The pain becomes so severe that Rocko begins getting regular cortisone shots and he can no longer go through the pain of using the walker. Not only is his shoulder now trashed but the constant leaning over he does while using the walker causes his lower back to throb. He is now in a wheelchair.

So to recap, Rocko is now a type 2 diabetic, an amputee, has chronic vertigo, frozen shoulder, chronic lower back pain and can pretty much only get around using a wheelchair.

Then during a check up Rocko is diagnosed with cancer. The specific cancer escapes me right now, I believe it was prostate, but we pretty much never talked about the cancer so I’m actually not positive he ever told me what type it was. The only day we really ever talked about it was his first day because Rocko didn’t like to focus on anything that wasn’t positive.

And the cancer was in no way a positive as Rocko could not afford health insurance. This was because in between switching jobs and going without insurance for a little while is when his health problems arose. This increased the costs for him and then it got to the point where no one would cover him. No insurance = no chemotherapy treatment.

Like I said though, Rocko liked to focus on what he could do, thus him coming in to start working with a trainer.

I worked with Rocko for a couple of weeks before he came in one day thoroughly depressed. Something happened where he would no longer be able to afford the training. I told him that whatever days I had open space for him I would train him for free. It took some persuading but eventually he agreed.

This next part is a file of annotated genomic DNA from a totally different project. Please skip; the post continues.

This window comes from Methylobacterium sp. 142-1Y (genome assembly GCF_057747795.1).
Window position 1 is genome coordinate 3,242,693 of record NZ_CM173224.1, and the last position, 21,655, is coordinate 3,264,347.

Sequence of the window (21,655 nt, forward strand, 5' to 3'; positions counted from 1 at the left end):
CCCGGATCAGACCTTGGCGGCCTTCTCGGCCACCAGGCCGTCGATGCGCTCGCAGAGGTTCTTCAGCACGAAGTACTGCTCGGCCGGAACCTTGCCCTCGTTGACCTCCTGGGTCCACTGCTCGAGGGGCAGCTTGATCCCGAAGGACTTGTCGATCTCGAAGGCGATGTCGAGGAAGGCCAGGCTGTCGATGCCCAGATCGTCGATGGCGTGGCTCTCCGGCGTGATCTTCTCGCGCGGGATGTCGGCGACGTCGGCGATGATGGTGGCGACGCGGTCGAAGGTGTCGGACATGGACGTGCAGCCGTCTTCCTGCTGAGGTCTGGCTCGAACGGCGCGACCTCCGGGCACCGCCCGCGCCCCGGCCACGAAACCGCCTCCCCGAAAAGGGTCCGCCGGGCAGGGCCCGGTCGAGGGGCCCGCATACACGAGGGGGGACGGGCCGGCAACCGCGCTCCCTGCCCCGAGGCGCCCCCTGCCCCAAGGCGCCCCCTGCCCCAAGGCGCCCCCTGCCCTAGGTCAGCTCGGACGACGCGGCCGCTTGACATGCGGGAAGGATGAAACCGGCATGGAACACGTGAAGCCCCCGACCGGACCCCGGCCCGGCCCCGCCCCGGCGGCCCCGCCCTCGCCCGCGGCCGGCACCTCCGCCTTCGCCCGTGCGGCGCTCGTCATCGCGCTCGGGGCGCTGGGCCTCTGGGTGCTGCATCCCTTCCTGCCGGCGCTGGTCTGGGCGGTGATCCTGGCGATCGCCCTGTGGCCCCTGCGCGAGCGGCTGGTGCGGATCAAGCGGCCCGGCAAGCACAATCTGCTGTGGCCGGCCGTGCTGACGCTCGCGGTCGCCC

After a little while his shoulder pain was minimal and he seemed pretty enthusiastic about his ability to be able to lift his grandson without his arm feeling like it was going to fall off. So the training had become a nice positive in his life.

Then there was the second day Rocko came in looking depressed. Something happened (Rocko didn’t like to give too many details) where he needed an immediate heart surgery and his doctor notified him that no exercise was allowed anymore.

I called Rocko while he was in the hospital and he said he would call me in the future if he was allowed to continue training at any point. I haven’t heard from him since. I’ve thought about calling him but part of me doesn’t want to call and hear, “Rocko passed away X months ago.”

Now I know this is probably an extreme example of someone’s health getting out of control; there are plenty of people who get diabetes, take insulin, and their lives don’t change a whole lot. However, Rocko does illustrate how quickly things can go awry.

My primary reason for writing this was that if you or someone you know see things going awry regarding your blood work or health, to take it seriously, and to take action immediately. This post was inspired by a particular client (hey Tracy!) coming and asking me what I knew about diabetes because her parents both came back as pre-diabetic on their last check up and she was obviously concerned.

Last two points: Rocko is not a very big person, he was probably 30-45lbs. overweight or so and in his early forties when all this started. You don’t have to be obese and elderly for problems to start.

Secondly, many things, such as a car’s condition, can snowball out of control but this snowball can be broken apart or brought back to the top of the hill with a forklift, or however you want to look at it. Or you can buy a bunch of new parts, just buy a new car, etc. That is, you can solve the issue.

Maybe the day will come, but for right now you can’t buy a new body…

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Posted in: Losing weight, Pain